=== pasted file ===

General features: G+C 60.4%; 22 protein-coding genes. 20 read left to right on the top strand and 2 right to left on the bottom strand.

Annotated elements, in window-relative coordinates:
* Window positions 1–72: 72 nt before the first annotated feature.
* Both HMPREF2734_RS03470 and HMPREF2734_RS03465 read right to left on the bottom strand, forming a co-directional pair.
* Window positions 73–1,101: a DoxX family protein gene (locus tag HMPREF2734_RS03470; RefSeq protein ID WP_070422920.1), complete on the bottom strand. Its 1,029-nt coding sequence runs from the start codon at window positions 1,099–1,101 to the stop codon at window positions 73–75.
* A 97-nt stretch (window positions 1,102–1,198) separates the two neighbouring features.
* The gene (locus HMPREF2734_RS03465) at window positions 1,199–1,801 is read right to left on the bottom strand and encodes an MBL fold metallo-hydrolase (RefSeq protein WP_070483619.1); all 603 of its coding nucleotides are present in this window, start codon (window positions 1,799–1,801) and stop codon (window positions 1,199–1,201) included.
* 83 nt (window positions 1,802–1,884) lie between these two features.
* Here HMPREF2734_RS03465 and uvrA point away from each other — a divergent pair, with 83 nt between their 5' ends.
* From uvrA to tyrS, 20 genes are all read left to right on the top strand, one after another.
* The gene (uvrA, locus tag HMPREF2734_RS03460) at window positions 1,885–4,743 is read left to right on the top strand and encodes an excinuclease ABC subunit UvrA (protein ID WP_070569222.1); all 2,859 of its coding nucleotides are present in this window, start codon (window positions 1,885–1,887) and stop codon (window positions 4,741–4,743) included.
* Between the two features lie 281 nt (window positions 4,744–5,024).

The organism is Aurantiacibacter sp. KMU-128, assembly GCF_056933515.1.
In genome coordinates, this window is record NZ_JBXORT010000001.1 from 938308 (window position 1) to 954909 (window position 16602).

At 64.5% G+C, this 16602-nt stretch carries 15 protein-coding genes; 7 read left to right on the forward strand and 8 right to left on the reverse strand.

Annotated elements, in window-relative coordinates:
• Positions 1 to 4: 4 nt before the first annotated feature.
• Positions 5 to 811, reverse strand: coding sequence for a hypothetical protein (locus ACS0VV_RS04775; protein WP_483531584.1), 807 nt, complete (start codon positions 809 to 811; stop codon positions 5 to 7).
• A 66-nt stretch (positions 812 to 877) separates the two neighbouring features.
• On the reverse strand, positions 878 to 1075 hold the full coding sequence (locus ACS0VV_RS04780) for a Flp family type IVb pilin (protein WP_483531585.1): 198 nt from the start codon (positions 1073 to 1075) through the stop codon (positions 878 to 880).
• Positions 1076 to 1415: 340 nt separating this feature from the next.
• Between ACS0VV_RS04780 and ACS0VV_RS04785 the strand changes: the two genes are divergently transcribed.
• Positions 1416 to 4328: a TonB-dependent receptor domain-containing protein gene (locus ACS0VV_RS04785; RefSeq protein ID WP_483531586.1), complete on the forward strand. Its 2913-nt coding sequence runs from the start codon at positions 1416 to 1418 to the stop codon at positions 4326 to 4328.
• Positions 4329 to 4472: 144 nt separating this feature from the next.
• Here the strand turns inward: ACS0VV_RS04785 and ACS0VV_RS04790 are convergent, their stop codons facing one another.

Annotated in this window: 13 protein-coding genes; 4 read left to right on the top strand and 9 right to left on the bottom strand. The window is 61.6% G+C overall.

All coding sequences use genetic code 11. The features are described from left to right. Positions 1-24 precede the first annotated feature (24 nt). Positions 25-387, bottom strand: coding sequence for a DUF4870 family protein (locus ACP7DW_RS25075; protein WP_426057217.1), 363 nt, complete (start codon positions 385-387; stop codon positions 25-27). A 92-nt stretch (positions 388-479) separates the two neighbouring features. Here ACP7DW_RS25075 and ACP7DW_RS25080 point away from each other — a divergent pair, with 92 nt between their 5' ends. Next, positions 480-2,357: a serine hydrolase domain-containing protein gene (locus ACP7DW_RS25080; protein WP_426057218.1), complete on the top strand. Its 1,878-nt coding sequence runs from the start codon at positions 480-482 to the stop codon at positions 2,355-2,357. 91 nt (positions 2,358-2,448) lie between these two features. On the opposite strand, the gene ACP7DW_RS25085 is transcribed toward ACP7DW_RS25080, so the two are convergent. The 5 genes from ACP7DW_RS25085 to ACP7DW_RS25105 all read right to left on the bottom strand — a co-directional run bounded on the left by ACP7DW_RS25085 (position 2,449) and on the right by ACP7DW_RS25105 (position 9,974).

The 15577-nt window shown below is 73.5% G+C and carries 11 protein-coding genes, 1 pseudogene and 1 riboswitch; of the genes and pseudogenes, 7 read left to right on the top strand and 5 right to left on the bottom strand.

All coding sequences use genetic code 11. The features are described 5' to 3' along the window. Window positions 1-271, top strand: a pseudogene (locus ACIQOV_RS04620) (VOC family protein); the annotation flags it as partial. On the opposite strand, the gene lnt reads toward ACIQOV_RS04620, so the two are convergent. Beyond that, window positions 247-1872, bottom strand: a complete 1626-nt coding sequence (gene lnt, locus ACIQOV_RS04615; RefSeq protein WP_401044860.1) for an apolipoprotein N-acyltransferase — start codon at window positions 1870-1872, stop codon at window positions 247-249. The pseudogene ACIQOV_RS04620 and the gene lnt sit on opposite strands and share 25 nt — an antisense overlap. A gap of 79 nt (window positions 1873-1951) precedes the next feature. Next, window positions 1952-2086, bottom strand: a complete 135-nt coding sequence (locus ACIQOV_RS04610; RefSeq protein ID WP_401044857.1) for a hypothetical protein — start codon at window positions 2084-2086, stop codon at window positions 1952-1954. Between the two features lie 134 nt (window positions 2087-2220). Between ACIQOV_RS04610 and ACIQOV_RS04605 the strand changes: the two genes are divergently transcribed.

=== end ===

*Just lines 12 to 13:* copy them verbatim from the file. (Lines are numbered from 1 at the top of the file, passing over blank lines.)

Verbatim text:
* Between the two features lie 281 nt (window positions 4,744–5,024).

The organism is Aurantiacibacter sp. KMU-128, assembly GCF_056933515.1.